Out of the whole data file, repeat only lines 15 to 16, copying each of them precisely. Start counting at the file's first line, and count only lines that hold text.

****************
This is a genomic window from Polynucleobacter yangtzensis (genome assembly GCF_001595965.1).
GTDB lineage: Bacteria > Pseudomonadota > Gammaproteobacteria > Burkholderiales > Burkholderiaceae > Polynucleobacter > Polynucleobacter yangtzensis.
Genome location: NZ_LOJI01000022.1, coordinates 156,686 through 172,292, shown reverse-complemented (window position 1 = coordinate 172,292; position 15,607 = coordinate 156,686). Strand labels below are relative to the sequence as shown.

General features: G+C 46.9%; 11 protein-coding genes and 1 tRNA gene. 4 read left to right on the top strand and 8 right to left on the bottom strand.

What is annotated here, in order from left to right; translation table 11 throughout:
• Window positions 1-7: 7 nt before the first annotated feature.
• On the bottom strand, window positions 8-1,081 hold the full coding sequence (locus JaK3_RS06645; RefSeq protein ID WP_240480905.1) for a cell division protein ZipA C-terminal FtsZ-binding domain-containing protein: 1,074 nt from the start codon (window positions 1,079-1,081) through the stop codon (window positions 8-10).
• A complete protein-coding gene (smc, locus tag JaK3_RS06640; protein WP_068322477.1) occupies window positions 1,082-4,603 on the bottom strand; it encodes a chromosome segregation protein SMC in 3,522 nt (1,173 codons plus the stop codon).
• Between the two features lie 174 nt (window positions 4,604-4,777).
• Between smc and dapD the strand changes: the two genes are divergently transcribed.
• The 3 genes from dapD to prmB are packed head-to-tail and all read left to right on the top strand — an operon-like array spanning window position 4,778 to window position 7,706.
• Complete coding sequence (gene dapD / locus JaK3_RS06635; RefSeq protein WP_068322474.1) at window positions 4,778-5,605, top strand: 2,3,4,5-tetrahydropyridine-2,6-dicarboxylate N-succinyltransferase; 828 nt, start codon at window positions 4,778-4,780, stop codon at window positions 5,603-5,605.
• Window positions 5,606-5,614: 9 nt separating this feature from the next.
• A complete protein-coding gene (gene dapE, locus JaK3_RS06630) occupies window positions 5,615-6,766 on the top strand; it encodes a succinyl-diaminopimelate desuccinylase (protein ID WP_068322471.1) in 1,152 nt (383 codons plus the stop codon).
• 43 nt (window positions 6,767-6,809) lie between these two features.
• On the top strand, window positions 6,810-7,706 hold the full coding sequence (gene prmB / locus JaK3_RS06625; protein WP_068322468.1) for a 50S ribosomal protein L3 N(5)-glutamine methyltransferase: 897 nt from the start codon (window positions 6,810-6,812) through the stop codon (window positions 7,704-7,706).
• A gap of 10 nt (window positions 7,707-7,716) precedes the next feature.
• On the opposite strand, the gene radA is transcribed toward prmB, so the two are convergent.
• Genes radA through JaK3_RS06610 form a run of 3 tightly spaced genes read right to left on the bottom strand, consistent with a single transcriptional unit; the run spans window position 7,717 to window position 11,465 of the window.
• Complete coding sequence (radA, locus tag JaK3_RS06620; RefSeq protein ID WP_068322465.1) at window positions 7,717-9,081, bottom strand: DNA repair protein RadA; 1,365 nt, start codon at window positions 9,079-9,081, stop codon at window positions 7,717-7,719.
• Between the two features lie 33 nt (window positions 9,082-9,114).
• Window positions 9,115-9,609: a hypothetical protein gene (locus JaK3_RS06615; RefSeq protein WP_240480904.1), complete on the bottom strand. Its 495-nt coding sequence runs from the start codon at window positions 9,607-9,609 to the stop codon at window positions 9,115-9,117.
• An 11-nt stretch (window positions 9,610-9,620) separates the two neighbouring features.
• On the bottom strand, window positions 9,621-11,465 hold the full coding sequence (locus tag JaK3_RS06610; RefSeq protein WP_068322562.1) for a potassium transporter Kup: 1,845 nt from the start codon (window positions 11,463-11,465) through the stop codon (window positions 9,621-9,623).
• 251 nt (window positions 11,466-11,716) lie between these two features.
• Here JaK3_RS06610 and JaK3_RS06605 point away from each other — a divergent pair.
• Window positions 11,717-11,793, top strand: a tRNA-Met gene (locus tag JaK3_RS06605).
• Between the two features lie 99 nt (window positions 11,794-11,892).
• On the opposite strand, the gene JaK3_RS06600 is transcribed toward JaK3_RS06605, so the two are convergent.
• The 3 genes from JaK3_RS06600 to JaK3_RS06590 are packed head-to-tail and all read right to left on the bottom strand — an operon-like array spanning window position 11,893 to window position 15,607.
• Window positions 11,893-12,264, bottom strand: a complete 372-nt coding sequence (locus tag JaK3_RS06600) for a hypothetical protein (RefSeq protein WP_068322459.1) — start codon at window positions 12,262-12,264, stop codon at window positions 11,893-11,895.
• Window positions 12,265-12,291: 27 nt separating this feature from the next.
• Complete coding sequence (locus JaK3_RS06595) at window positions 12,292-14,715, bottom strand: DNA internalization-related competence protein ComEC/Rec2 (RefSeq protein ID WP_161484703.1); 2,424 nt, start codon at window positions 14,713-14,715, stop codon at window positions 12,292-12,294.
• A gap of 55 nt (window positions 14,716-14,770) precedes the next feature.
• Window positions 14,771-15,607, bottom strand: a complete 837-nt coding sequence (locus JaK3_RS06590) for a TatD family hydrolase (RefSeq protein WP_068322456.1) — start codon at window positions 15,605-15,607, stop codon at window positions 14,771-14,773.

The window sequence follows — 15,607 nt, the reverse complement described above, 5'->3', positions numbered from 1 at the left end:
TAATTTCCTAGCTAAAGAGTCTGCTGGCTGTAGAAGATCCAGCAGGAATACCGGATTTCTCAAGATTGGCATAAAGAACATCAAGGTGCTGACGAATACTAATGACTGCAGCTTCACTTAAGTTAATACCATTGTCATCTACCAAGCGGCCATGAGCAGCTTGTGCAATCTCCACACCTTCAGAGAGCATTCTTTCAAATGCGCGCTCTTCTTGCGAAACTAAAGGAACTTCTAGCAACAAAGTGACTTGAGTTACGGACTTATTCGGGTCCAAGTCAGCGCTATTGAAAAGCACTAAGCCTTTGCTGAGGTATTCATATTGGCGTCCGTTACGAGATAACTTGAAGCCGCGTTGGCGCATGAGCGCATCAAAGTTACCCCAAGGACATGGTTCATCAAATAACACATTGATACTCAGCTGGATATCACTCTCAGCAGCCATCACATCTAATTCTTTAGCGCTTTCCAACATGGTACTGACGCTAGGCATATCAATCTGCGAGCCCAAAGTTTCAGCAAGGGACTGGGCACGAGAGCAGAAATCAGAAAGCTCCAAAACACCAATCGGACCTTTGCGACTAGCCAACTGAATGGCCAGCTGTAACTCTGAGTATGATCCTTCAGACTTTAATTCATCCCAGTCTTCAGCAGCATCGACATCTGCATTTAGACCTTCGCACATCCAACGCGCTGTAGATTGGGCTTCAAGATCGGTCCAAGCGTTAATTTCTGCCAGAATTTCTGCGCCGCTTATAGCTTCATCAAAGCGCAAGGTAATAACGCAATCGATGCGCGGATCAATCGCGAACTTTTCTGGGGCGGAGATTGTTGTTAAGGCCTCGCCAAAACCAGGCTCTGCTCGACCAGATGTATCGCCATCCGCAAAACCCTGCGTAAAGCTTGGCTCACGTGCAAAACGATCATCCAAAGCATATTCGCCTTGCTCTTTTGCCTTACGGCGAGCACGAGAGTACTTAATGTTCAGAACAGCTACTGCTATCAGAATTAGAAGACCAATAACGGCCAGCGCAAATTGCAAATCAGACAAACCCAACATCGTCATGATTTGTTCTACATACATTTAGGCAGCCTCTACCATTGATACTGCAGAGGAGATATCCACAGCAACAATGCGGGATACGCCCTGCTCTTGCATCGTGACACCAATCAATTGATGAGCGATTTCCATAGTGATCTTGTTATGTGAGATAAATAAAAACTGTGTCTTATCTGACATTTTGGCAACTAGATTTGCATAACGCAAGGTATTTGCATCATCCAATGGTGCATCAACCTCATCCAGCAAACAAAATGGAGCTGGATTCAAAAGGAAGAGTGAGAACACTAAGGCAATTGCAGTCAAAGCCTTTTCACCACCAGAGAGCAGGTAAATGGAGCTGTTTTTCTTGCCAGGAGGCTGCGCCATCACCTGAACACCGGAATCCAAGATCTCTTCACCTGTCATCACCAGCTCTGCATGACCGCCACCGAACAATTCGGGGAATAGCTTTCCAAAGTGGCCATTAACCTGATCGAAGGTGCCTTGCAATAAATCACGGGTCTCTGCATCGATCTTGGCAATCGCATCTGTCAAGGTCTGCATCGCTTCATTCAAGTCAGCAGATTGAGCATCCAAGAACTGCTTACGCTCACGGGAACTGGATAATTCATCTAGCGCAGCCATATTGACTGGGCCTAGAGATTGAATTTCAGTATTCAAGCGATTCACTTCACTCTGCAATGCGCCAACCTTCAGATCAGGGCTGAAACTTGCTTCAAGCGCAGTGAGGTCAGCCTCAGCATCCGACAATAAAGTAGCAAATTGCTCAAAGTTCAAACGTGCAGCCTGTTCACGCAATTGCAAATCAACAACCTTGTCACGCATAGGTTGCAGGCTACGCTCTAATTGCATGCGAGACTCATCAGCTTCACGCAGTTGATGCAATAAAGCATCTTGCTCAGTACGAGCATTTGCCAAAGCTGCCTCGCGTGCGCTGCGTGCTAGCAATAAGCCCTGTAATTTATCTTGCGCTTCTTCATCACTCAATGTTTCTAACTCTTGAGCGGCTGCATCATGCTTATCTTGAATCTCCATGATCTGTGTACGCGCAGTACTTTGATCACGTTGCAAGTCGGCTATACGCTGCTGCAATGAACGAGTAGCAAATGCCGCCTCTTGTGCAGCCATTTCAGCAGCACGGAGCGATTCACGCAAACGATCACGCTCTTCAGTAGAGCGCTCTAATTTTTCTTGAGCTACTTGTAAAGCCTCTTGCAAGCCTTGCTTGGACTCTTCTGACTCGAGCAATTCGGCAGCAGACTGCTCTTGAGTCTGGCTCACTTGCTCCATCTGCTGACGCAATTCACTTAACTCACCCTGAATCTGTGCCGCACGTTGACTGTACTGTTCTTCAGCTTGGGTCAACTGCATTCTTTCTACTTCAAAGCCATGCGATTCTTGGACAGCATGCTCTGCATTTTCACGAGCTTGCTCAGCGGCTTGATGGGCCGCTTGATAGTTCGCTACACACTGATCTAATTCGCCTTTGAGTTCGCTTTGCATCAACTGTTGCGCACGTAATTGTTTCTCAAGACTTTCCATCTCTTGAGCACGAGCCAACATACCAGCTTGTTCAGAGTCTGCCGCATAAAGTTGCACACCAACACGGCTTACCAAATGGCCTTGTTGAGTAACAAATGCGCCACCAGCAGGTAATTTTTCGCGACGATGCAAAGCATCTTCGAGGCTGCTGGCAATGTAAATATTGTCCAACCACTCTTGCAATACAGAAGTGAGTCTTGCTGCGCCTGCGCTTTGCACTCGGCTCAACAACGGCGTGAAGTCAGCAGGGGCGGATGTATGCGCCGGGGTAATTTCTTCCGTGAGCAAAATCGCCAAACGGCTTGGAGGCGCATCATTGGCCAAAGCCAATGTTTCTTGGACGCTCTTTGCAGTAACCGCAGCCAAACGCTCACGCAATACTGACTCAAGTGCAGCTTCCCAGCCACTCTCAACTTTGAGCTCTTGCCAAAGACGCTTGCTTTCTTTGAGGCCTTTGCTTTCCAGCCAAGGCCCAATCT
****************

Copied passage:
• 43 nt (window positions 6,767-6,809) lie between these two features.
• On the top strand, window positions 6,810-7,706 hold the full coding sequence (gene prmB / locus JaK3_RS06625; protein WP_068322468.1) for a 50S ribosomal protein L3 N(5)-glutamine methyltransferase: 897 nt from the start codon (window positions 6,810-6,812) through the stop codon (window positions 7,704-7,706).